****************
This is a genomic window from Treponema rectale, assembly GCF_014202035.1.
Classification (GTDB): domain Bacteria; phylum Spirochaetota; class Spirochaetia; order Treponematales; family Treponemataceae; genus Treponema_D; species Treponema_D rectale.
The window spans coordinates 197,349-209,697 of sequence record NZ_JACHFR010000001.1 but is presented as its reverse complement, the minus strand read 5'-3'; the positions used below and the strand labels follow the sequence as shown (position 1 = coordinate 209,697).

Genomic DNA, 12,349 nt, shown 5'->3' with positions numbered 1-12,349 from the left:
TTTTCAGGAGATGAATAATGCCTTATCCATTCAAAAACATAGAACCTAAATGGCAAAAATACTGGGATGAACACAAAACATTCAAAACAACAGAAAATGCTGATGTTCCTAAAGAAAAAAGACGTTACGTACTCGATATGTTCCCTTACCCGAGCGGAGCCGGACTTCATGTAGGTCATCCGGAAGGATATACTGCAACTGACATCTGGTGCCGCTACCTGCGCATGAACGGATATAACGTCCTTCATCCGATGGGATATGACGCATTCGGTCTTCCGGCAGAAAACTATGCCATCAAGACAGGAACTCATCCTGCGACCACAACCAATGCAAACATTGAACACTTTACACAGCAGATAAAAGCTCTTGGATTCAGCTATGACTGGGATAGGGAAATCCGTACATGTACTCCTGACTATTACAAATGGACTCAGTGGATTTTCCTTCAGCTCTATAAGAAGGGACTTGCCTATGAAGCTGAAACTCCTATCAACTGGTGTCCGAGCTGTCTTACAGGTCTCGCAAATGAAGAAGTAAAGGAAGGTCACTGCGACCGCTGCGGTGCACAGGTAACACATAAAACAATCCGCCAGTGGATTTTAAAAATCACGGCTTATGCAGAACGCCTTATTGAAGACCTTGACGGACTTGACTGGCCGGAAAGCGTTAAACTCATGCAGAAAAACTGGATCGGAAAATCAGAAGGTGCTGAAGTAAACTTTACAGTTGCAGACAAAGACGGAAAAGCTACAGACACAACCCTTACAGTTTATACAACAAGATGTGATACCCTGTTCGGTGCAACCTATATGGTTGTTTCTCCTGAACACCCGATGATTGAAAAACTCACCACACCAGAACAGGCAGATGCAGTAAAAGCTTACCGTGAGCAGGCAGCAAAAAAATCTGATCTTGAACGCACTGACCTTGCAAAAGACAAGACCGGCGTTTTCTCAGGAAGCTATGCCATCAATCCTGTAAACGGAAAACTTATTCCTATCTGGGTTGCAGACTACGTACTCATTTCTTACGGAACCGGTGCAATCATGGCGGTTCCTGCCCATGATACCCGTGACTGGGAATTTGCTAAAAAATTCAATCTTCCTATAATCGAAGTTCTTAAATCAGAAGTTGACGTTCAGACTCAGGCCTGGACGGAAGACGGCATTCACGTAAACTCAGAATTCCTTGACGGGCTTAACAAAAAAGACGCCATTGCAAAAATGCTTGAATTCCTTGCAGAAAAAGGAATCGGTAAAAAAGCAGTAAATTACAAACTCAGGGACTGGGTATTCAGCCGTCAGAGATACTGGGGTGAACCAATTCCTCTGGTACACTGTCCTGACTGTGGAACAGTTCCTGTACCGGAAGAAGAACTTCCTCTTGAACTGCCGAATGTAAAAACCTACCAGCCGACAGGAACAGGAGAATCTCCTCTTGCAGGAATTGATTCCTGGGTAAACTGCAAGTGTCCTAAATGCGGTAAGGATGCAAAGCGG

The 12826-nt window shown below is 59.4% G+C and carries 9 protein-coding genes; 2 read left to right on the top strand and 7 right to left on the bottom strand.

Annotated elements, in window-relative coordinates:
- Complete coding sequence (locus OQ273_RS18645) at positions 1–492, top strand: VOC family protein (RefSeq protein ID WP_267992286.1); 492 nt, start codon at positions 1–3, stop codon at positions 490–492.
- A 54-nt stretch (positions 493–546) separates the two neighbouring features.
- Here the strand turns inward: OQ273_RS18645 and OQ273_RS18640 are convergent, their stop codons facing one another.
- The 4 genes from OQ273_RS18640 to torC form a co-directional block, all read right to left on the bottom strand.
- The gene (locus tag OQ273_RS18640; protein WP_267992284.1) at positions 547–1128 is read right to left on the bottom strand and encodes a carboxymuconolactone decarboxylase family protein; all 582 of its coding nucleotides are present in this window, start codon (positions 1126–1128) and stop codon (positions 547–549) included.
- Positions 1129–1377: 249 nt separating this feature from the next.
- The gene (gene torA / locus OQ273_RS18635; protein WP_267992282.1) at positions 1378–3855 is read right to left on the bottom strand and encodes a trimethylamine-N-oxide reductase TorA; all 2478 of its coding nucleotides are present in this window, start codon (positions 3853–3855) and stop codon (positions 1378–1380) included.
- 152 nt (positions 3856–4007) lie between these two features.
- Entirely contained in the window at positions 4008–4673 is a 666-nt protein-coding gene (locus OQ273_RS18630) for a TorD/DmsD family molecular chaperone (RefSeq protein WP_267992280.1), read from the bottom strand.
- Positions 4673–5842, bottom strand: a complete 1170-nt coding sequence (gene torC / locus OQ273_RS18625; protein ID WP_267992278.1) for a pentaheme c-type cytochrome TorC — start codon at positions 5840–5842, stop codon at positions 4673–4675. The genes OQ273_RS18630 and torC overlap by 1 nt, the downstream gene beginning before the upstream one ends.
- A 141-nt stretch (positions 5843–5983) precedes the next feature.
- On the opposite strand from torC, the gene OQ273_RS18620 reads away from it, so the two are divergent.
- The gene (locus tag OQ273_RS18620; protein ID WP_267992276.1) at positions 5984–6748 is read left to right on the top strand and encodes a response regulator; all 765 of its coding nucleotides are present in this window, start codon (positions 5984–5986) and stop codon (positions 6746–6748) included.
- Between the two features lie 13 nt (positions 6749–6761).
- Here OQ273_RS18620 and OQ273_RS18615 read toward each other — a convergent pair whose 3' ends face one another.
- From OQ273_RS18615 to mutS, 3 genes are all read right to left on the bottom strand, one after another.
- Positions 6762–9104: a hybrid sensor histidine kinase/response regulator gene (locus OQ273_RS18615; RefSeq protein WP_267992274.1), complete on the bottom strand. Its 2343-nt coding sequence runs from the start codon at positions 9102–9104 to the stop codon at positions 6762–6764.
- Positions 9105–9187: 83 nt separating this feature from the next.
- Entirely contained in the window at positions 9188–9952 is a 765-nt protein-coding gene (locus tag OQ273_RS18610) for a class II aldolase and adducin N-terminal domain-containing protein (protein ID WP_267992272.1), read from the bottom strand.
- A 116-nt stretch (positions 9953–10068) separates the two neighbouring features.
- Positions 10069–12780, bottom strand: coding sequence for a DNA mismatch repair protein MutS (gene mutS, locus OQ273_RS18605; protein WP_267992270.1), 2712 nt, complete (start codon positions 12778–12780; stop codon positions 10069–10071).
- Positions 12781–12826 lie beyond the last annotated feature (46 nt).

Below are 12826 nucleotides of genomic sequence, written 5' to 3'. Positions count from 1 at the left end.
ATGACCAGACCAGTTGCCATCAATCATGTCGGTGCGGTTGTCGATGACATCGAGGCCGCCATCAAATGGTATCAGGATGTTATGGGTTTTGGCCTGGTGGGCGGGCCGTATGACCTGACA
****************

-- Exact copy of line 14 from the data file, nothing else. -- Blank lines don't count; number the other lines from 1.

- The gene (gene torA / locus OQ273_RS18635; protein WP_267992282.1) at positions 1378–3855 is read right to left on the bottom strand and encodes a trimethylamine-N-oxide reductase TorA; all 2478 of its coding nucleotides are present in this window, start codon (positions 3853–3855) and stop codon (positions 1378–1380) included.